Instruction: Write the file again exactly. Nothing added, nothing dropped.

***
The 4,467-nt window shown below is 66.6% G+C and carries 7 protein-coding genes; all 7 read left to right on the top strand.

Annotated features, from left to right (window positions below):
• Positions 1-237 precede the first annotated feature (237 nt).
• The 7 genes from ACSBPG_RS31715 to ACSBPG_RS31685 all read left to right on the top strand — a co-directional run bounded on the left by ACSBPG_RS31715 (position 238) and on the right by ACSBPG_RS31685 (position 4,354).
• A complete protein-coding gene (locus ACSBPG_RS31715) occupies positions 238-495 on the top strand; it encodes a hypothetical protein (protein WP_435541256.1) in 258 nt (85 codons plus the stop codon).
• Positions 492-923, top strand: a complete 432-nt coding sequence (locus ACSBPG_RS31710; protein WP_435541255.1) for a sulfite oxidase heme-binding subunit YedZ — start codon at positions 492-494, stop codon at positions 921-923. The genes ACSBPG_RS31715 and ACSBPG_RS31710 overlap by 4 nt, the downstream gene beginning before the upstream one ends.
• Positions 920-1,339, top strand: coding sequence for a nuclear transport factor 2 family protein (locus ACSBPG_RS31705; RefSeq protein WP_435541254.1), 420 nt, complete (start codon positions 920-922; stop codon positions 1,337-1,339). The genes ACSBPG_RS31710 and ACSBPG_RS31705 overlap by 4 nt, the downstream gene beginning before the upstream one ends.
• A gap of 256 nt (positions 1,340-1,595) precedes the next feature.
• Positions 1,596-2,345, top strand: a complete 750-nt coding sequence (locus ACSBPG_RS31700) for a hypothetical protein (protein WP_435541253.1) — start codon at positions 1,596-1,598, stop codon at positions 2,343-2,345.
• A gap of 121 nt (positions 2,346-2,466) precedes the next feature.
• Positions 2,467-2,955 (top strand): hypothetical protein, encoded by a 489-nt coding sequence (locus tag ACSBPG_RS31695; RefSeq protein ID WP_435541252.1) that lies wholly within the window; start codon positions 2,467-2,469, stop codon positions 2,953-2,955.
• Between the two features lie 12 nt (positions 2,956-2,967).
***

The 4,467-nt window shown below is 66.6% G+C and carries 7 protein-coding genes; all 7 read left to right on the top strand.

Annotated features, from left to right (window positions below):
• Positions 1-237 precede the first annotated feature (237 nt).
• The 7 genes from ACSBPG_RS31715 to ACSBPG_RS31685 all read left to right on the top strand — a co-directional run bounded on the left by ACSBPG_RS31715 (position 238) and on the right by ACSBPG_RS31685 (position 4,354).
• A complete protein-coding gene (locus ACSBPG_RS31715) occupies positions 238-495 on the top strand; it encodes a hypothetical protein (protein WP_435541256.1) in 258 nt (85 codons plus the stop codon).
• Positions 492-923, top strand: a complete 432-nt coding sequence (locus ACSBPG_RS31710; protein WP_435541255.1) for a sulfite oxidase heme-binding subunit YedZ — start codon at positions 492-494, stop codon at positions 921-923. The genes ACSBPG_RS31715 and ACSBPG_RS31710 overlap by 4 nt, the downstream gene beginning before the upstream one ends.
• Positions 920-1,339, top strand: coding sequence for a nuclear transport factor 2 family protein (locus ACSBPG_RS31705; RefSeq protein WP_435541254.1), 420 nt, complete (start codon positions 920-922; stop codon positions 1,337-1,339). The genes ACSBPG_RS31710 and ACSBPG_RS31705 overlap by 4 nt, the downstream gene beginning before the upstream one ends.
• A gap of 256 nt (positions 1,340-1,595) precedes the next feature.
• Positions 1,596-2,345, top strand: a complete 750-nt coding sequence (locus ACSBPG_RS31700) for a hypothetical protein (protein WP_435541253.1) — start codon at positions 1,596-1,598, stop codon at positions 2,343-2,345.
• A gap of 121 nt (positions 2,346-2,466) precedes the next feature.
• Positions 2,467-2,955 (top strand): hypothetical protein, encoded by a 489-nt coding sequence (locus tag ACSBPG_RS31695; RefSeq protein ID WP_435541252.1) that lies wholly within the window; start codon positions 2,467-2,469, stop codon positions 2,953-2,955.
• Between the two features lie 12 nt (positions 2,956-2,967).